Sunday, August 29, 2021

 It was late morning when we left the Van Gogh exhibit in Miami. The sun was straight overhead and pouring through some tall palm trees that were in front of the exhibit building. Inspired by Van Gogh's love and use of bright sunlight in his paintings, I tried to capture some of his “yellow sunlight” to recreate my experience in the exhibit.

I slowed the shutter speed down to 1/40 second and moved the camera back and forth to create some blurred lines with the palm fronds all the while allowing the blazing sun to wash out the central part of my frame. At this moment, it is hard for me to totally visualize what I expect to accomplish with my final image construction. So, I gather as many diverse variations of the scene as I can to provide me with the material I will need later to rearrange into an image that reflects what I was feeling at the moment.

The final image is below. I wanted it to reflect Van Gogh’s love of bright light and color from the south of France, while at the same time show how here in Florida, we are often faced with the same creative ingredients of nature.

The technique I invented to create these images is what I've been calling "photo-cubism". It is a method of first exploring the subject with a camera. It involves moving around and through a subject, capturing it from different perspectives, a way that is natural to many photographs exploring a subject. Later, I dissect the results and re-assemble the parts into a new whole that provides a more comprehensive interpretation of the subject over time. This is related to what the Cubist painters, Picasso, Braque, C├ęzanne, and others set out to do in the early 20th-century.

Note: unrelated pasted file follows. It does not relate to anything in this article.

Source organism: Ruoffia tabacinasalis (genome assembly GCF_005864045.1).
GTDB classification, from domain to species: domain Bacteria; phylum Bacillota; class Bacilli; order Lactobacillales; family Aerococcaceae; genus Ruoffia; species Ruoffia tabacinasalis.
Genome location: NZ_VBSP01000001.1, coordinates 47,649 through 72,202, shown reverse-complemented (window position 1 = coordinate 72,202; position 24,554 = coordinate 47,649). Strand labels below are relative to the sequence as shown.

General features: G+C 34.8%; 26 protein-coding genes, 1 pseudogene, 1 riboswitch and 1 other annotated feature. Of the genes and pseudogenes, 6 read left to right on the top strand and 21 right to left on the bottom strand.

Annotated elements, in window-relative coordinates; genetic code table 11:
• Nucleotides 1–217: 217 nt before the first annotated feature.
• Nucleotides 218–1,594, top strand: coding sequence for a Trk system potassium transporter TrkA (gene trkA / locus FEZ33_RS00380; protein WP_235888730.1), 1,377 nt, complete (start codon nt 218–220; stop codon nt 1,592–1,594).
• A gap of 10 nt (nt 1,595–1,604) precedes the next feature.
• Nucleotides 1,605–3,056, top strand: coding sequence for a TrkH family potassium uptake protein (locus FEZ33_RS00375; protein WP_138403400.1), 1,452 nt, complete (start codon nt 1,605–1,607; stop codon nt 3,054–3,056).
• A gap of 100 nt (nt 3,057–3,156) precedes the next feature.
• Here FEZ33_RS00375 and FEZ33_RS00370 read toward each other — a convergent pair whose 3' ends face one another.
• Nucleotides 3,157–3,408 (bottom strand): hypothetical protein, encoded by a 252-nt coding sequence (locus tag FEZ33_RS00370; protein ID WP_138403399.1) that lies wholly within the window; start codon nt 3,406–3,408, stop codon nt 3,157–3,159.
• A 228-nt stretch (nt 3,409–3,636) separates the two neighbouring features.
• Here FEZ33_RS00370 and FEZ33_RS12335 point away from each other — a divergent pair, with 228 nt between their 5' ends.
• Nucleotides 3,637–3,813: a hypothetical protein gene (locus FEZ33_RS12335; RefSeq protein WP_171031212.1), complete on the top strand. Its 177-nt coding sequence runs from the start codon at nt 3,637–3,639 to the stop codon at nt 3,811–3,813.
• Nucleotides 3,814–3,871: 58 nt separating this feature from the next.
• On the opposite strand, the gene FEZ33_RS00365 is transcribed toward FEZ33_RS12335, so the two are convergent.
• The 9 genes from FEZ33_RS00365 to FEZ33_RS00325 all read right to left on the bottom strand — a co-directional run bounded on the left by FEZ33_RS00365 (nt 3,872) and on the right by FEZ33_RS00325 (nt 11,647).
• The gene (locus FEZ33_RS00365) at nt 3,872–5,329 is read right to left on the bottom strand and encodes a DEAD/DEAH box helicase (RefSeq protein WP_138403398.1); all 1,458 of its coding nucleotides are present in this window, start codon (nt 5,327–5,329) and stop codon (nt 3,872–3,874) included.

The image above is an assembly of parts from three separate photos of the same scene. The right and left sides are each a separate photo juxtaposed. Next, through a creative process, I call "cross-pollination", I take parts from one scene and incorporate them in various shapes on the other side of the composition in an effort to unite the colors and tie the whole piece together. This is the method I have used for most of what I have been doing in my "Odyssey" series for the past two years.

The camera used for this image was the Fuji X-Pro3 with the 18-55mm Fuji zoom lens, a combination I usually carry with me whenever I go out. The final image is 64" x 32" presented as a mounted aluminum dye-sublimation print. Combining several images side-by-side like this, I can achieve large prints without loss of image quality.

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